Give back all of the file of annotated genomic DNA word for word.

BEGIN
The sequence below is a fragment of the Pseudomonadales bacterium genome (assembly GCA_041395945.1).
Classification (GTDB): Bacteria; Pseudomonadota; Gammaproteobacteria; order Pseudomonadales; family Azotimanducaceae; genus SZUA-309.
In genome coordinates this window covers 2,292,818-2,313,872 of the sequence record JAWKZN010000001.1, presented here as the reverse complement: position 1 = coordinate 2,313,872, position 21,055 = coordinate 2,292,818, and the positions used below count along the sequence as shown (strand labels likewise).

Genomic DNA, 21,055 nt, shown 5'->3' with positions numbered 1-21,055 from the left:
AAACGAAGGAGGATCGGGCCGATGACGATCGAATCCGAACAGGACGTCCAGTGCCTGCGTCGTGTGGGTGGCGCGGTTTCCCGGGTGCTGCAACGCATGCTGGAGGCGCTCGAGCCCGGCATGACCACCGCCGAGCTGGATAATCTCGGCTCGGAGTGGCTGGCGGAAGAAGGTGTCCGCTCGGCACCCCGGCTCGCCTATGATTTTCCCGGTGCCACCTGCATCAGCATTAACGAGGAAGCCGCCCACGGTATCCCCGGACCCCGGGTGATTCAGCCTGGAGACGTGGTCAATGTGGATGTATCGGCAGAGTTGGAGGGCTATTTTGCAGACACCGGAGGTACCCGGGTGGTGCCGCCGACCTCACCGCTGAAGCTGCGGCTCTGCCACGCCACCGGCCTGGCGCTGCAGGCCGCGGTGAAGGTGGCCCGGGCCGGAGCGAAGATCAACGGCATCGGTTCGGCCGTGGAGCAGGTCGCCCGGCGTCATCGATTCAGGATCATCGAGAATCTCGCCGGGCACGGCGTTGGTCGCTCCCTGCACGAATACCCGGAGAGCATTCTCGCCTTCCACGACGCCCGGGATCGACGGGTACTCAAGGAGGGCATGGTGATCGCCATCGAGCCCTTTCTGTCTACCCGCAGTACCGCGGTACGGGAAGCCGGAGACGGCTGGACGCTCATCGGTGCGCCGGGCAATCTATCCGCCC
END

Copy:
The sequence below is a fragment of the Pseudomonadales bacterium genome (assembly GCA_041395945.1).
Classification (GTDB): Bacteria; Pseudomonadota; Gammaproteobacteria; order Pseudomonadales; family Azotimanducaceae; genus SZUA-309.
In genome coordinates this window covers 2,292,818-2,313,872 of the sequence record JAWKZN010000001.1, presented here as the reverse complement: position 1 = coordinate 2,313,872, position 21,055 = coordinate 2,292,818, and the positions used below count along the sequence as shown (strand labels likewise).

Genomic DNA, 21,055 nt, shown 5'->3' with positions numbered 1-21,055 from the left:
AAACGAAGGAGGATCGGGCCGATGACGATCGAATCCGAACAGGACGTCCAGTGCCTGCGTCGTGTGGGTGGCGCGGTTTCCCGGGTGCTGCAACGCATGCTGGAGGCGCTCGAGCCCGGCATGACCACCGCCGAGCTGGATAATCTCGGCTCGGAGTGGCTGGCGGAAGAAGGTGTCCGCTCGGCACCCCGGCTCGCCTATGATTTTCCCGGTGCCACCTGCATCAGCATTAACGAGGAAGCCGCCCACGGTATCCCCGGACCCCGGGTGATTCAGCCTGGAGACGTGGTCAATGTGGATGTATCGGCAGAGTTGGAGGGCTATTTTGCAGACACCGGAGGTACCCGGGTGGTGCCGCCGACCTCACCGCTGAAGCTGCGGCTCTGCCACGCCACCGGCCTGGCGCTGCAGGCCGCGGTGAAGGTGGCCCGGGCCGGAGCGAAGATCAACGGCATCGGTTCGGCCGTGGAGCAGGTCGCCCGGCGTCATCGATTCAGGATCATCGAGAATCTCGCCGGGCACGGCGTTGGTCGCTCCCTGCACGAATACCCGGAGAGCATTCTCGCCTTCCACGACGCCCGGGATCGACGGGTACTCAAGGAGGGCATGGTGATCGCCATCGAGCCCTTTCTGTCTACCCGCAGTACCGCGGTACGGGAAGCCGGAGACGGCTGGACGCTCATCGGTGCGCCGGGCAATCTATCCGCCC